No love from gov on lower Bird River, mining exploration increases
WINNIPEG – In a letter to the Wilderness Committee, Premier Brian Pallister’s government has said no to protecting one of the province’s most popular paddling rivers from increasing mineral exploration, despite 10,000 Manitobans writing letters asking for the river to be preserved. In response, the Wilderness Committee will again run a Paddle for Protection on the lower Bird River to coincide with World Rivers Day on Sept. 22.
“Ignoring the environment and water protection is not moving the province forward,” said Wilderness and Water Campaigner Eric Reder. “Care for our water is critical and governments must step up.”
The Bird River flows from Ontario into protected portions of Nopiming Provincial Park before emptying into the Winnipeg River. A wild 17 km section, the lower Bird River, is not protected after it flows out of Nopiming. In 2013, a plan to drain water contaminated by mine operations into the lower Bird River stirred Manitobans to call for protection of the river. The drainage plan was stopped but subsequent mining claims have been staked along the river.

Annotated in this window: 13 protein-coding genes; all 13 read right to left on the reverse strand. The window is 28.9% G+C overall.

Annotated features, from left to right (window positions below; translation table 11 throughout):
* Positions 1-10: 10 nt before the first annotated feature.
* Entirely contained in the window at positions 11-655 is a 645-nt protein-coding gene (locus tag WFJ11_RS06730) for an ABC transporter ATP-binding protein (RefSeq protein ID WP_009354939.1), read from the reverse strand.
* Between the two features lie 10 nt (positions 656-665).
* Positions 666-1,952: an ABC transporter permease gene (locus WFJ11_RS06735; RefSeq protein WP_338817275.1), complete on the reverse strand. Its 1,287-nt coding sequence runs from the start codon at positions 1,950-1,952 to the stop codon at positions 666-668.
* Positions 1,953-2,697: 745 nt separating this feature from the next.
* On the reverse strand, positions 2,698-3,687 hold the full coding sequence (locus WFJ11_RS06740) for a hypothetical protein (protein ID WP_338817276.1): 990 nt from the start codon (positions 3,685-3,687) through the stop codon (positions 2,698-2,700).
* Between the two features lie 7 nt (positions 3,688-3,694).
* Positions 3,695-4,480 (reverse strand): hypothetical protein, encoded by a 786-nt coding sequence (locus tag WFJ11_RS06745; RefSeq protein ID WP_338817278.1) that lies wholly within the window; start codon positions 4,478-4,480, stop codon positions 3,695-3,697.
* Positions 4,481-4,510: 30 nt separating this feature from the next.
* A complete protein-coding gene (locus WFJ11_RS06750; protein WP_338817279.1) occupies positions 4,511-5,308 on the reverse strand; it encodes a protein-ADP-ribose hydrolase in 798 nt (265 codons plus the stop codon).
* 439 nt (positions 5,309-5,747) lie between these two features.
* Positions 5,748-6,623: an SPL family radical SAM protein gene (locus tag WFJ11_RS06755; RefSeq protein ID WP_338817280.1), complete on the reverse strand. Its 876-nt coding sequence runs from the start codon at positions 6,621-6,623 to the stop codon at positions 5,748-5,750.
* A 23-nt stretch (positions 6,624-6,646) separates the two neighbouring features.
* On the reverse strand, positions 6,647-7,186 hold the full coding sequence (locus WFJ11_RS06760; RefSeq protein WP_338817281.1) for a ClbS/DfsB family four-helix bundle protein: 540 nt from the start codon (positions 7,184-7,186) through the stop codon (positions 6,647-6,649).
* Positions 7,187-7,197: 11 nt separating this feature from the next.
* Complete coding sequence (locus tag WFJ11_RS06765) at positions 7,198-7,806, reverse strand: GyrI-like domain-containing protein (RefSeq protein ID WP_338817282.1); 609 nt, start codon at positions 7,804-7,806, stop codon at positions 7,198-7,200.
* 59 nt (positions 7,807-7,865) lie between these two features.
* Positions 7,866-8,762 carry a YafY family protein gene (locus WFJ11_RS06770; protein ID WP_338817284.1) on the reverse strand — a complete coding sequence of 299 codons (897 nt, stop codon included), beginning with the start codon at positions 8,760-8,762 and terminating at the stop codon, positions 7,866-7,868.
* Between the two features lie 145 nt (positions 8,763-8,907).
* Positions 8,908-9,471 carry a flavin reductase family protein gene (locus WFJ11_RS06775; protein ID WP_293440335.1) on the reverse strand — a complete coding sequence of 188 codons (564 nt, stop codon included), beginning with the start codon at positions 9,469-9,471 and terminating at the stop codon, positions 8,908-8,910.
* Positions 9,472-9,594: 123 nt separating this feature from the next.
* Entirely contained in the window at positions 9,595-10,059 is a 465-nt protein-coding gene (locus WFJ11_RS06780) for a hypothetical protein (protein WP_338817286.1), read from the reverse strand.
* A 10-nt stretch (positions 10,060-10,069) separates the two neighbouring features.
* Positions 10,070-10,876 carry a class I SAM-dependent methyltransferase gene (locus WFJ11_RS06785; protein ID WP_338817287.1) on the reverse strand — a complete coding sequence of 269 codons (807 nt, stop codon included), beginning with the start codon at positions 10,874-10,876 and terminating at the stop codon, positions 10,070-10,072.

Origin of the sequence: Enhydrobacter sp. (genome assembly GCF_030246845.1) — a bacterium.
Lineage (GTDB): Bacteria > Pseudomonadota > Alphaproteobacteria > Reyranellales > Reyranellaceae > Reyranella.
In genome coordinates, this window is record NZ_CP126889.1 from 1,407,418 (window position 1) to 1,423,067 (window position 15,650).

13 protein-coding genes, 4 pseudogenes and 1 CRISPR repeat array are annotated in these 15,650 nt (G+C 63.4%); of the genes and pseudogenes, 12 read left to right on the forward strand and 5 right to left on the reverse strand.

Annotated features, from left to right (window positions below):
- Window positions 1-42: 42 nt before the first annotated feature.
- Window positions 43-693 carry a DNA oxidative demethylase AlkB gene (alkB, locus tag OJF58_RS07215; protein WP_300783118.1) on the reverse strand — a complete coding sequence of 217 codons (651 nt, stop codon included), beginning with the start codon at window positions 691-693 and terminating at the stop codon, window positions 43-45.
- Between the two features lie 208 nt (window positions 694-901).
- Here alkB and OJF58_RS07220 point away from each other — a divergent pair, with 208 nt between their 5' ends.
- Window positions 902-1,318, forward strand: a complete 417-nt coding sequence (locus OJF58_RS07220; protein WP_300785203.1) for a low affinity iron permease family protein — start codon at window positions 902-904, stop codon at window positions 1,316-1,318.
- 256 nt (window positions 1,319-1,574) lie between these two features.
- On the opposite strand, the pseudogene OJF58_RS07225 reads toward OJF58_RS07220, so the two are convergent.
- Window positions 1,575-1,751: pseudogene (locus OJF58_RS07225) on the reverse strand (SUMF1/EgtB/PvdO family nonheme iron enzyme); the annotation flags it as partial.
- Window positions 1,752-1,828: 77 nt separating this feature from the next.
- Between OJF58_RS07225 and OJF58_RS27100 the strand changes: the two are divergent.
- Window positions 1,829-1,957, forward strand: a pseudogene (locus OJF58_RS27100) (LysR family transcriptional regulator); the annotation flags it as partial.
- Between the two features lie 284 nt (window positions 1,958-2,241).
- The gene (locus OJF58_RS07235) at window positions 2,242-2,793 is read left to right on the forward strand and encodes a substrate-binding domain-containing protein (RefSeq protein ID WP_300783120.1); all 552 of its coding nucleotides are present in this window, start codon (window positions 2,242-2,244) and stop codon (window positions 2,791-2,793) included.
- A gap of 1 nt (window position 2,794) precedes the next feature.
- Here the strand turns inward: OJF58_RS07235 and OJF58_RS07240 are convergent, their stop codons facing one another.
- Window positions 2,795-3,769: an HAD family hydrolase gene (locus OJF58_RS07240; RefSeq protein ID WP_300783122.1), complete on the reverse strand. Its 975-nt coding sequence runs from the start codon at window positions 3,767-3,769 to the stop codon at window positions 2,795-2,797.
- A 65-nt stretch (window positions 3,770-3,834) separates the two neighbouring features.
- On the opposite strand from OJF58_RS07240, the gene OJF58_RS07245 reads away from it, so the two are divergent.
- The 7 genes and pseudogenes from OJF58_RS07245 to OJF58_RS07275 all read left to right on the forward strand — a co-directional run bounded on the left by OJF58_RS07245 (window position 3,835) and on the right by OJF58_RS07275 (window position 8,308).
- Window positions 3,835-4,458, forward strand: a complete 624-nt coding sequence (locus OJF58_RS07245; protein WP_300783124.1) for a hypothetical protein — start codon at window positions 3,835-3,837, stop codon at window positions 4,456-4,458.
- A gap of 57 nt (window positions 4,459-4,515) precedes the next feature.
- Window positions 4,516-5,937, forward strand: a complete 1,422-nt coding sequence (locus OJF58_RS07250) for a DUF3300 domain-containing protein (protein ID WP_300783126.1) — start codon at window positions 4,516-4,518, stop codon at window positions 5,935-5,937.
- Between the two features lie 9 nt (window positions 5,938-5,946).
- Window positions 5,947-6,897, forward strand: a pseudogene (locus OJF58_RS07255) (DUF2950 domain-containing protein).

“It is far past time to protect the lower Bird River, a wild and pure gem in southeast Manitoba,” said Reder. “People are showing up for the river. The government said no now but we will drag them kicking and screaming into protecting this river and water across the province.”
Each year since 2013, the Wilderness Committee and water enthusiasts have paddled the river to learn more about this fragile ecosystem and why it must be protected immediately.
“Massive algae blooms, beaches closed for too much human and animal faeces in the water, pay-to-drain wetland policies and rivers remaining unprotected, decisions on water have been all downhill over the past 3 years,” said Reder. “Anyone who’s planning on running the province had better start taking water care seriously because people are getting angry at government’s lack of action.”
Eric Reder | Wilderness and Water Campaigner